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Turning negative into positive...or how Scotland's 'digital isolation' is lure for peace-seeking tourists

TOURISTS could be enticed to Scotland for its "digital isolation", a new report has revealed.

It found there is a ­ potential growth market among people who want to be free of smartphone and tablet technology while on holiday.

The VisitScotland report, Trends For 2014, which is based on evidence gathered from around the world, said there is a chance to market some parts of Scotland where connectivity may not be strong.

The report said: "Stress is a continuing by-product of the global economic woes we experienced in the recent past.

"Multitasking has become ingrained in our psyche. Although technology is and will be a driving force for many years to come with tourism, some providers have identified a niche market for those who want to escape digital life, albeit temporarily.

"Health and wellbeing tourism has excelled in recent years."

The report continued: "Psychological health is also identified as an area for growth, with many providers offering packages such as tai chi breaks as a means of escape from ­everyday digital life, providing an opportunity for consumers to detach from life, and regenerate."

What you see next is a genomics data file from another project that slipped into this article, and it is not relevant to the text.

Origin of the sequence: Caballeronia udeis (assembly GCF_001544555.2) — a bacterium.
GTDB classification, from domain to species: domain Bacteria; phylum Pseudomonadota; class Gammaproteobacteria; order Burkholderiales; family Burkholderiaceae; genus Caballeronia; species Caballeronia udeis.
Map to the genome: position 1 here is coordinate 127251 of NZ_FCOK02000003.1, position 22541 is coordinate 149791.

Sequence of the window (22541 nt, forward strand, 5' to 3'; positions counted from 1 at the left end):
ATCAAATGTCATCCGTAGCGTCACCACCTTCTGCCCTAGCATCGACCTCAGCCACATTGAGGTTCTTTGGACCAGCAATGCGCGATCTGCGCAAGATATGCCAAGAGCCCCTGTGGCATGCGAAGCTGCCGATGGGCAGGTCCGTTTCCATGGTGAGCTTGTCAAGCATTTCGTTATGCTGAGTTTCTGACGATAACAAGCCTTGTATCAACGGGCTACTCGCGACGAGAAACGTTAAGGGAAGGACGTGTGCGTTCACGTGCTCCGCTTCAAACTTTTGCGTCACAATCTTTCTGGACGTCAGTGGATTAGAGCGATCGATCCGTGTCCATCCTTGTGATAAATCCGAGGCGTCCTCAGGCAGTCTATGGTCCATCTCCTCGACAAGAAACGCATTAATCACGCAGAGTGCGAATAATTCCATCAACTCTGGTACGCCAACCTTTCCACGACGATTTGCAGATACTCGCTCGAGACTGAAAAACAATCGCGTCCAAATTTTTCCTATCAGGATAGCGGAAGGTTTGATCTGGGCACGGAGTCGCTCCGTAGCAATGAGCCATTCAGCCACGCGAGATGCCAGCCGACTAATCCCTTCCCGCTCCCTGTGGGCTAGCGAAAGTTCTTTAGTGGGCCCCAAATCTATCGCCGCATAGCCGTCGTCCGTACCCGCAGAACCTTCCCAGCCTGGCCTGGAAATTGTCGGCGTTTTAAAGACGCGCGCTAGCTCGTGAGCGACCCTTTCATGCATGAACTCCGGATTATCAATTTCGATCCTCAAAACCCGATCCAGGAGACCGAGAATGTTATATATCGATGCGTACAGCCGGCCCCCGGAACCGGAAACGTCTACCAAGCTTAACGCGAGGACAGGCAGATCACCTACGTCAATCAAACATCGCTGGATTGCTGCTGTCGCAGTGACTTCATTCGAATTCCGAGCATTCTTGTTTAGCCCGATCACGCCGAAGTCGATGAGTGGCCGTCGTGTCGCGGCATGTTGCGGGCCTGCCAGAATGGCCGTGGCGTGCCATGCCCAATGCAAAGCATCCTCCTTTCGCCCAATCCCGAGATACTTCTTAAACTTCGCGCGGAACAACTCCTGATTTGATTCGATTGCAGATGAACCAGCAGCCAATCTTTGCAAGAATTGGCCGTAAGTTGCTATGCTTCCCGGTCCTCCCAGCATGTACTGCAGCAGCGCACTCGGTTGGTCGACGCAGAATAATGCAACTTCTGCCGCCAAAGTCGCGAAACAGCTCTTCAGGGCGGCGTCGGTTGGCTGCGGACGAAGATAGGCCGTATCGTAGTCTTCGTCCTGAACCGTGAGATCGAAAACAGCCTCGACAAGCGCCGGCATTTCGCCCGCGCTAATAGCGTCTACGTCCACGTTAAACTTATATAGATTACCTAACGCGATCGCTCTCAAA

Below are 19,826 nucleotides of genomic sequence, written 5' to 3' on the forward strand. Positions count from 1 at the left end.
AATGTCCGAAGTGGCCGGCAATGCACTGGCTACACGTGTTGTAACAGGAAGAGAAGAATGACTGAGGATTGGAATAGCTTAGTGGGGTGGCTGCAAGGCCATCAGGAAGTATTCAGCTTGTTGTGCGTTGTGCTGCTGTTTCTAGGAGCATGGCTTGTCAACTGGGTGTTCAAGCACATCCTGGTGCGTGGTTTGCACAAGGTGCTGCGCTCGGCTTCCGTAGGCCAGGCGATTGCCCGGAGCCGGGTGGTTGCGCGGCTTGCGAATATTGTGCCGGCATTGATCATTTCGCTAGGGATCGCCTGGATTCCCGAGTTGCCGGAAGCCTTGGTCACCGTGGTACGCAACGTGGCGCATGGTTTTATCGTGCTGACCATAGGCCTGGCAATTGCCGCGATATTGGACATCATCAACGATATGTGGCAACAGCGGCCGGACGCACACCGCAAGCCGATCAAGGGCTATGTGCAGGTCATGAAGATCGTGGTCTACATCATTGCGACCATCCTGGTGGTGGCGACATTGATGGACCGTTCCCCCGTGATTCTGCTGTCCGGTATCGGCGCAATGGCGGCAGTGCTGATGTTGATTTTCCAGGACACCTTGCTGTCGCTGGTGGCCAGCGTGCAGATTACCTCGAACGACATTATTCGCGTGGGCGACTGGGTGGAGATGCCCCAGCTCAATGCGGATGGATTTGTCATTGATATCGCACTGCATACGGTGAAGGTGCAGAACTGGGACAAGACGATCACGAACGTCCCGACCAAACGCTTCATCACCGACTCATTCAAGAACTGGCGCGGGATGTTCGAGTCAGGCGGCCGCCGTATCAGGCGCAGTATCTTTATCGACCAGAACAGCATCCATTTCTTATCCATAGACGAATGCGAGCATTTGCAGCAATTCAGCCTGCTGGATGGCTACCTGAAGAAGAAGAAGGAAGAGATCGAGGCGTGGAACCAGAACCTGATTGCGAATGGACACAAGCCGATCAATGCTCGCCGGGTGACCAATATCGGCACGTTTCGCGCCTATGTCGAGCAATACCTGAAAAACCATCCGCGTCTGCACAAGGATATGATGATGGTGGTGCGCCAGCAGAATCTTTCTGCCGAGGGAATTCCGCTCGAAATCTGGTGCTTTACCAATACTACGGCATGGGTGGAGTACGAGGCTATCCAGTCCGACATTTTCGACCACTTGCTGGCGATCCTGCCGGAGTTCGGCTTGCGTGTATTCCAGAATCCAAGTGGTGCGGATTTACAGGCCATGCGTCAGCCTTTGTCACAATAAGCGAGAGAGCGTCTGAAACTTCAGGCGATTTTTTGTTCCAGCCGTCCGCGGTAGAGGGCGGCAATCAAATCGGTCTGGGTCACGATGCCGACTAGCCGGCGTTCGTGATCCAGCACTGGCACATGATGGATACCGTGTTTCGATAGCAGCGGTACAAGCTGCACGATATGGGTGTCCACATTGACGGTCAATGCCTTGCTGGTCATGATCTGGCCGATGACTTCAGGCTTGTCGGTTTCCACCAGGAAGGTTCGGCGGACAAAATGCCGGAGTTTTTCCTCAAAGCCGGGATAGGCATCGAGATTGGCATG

Chris Greenwood, senior tourism insight manager at VisitScotland, said: "There seems to be more and more pressure on some people to be able to answer an email or take a work call when away on holiday.

"Some people are looking to lift that stress and really get away from everything.

"There are several parts of Scotland, particularly in the north-west, that offer the chance to have real ­digital isolation.

"People can make a virtue of the fact there is no phone signal or internet access and use it in the way they promote the fact they are in a really natural environment where you can get away from it all, where you might have to live with a peat fire or a gas lamp for a week."

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